When my grandson was five years old he did something that reminded me of our relationship to our heavenly Father.

He used a piece of scrap paper to draw a crayon stick figure picture of my wife and me, with him in the center with hearts by each of our pictures. He wrote, “I love you” in big letters. It was so sweet. Our refrigerator has become the gallery for his latest artwork so we posted his picture there proudly. One piece of artwork became a lesson about God’s love for us.

We now go to church with him 5 days a week, four days for preschool and Sunday for service. He likes to take “the shortcut” home from church. The shortcut involves going past Old McDonald’s which is what he calls the fast food restaurant know for it’s golden arches.  We have stopped there a couple times after preschool when I was not sure what I would fix him for lunch. This daily childcare routine is new to me!

Sunday, as we took the shortcut past Old McDonald’s, he said he really wanted to go there for lunch. I said, “No” which I generally do, and said we had food at home for lunch. He had been very good in Sunday school and when we came to pick him up he was passing papers out to the other children. The teacher told us that he had been a great help in Sunday school that morning. i am not sure if he felt he had earned that stop or what his motivation was that made it so important to him. It’s hard to know the motivations of ourselves, no less a guy who just turned five.

When we got home he grabbed his crayons and got out a black one. He took his picture off the refrigerator, crossed out the hearts by my wife and I and made a squiggly line through the heart under his picture. Then he crumpled up the picture. He told me that we had “broken his heart” because we would not take him to Old McDonald’s. The squiggly line over his heart indicated his broken heart. I apologized and told him I was sorry that it broke his heart. and I did not mean to hurt his feelings. Soon after, he straightened out the paper and tried to rub off the marks he had made through the hearts with a kitchen towel. The marks did not come out.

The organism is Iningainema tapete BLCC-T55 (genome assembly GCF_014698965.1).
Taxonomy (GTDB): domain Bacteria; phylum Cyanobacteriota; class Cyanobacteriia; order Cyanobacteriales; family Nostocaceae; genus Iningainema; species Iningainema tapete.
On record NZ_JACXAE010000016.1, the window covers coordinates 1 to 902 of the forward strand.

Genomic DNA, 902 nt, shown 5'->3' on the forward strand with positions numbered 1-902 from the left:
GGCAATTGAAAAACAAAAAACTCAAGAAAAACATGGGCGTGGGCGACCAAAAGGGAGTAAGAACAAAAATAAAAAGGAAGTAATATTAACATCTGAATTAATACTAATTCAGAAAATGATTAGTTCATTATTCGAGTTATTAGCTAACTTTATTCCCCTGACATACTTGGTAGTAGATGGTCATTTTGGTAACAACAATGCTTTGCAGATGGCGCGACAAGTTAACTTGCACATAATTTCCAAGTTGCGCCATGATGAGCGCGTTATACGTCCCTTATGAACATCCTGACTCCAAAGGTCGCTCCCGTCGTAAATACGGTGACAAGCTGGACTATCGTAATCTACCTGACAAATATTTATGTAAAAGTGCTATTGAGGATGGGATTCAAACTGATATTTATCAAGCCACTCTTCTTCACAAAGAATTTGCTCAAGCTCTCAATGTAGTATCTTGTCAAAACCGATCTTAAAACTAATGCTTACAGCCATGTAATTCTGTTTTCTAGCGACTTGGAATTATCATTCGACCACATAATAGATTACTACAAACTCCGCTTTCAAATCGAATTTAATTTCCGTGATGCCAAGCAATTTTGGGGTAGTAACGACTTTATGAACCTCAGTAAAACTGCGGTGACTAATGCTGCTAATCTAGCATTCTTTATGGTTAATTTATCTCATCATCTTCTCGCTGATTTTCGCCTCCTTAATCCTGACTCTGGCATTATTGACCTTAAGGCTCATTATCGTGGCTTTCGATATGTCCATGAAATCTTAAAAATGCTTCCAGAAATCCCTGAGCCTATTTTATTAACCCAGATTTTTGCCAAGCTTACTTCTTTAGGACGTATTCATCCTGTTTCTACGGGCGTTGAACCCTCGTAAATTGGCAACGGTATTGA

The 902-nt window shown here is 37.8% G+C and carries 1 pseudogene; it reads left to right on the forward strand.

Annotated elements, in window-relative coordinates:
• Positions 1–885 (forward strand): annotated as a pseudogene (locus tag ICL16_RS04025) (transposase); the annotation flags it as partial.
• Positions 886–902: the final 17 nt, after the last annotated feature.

Isn’t this the way we are as adults with our God?  My grandson wanted to go to Old McDonald’s and when that was not granted, he saw us as being mean and not loving him and was graphically showing that he did not love us anymore. We do the same thing. We pray to God for something and when it does not come when we want it, or the way we want it, we think that God doesn’t love us or care about out us. We may even go so far to to say he is not listening. We want to give up on God altogether.

As an adult, I know what is in those Old McDonald’s french fries and how they add sugar and precook and all the processing they go through in the making. I know that is not good food for him to be eating too often. He doesn’t know all that. Neither do we know what God knows about what is good for us and what is not good for us. God not granting some things we ask for is actually showing he does love us. Besides, think about it, if God gave us everything we asked for we wouldn’t have the time to use it, or a place to store it.

Do not love the world or the things in the world. If anyone loves the world, the love of the Father is not in him.- 1 John 2:15 (ESV)

Let’s realize that God, who created the universe, who knows every hair on every head, does care about our needs and loves us. He loves us so much he sent his son, Jesus, to live among us and die a painful death in our place. There is no greater love than this.

Greater love has no one than this, that someone lay down his life for his friends. You are my friends if you do what I command you.- John 15:13-14 (ESV)

Just as I love my grandson, God loves us. He wants the best for us and we can rest in His love and be grateful for His provision in our lives.

 

2 thoughts on “Old McDonald’s and the Heavenly Father

  1. Great thoughts Dave. How many times I’ve questioned why God did something a certain way only to find out that way was much better than what I was even hoping for. But even when it doesn’t turn out better and goes in a different direction, it’s become a joy to learn to just simply trust him. Thanks for the analogy of your grandson.

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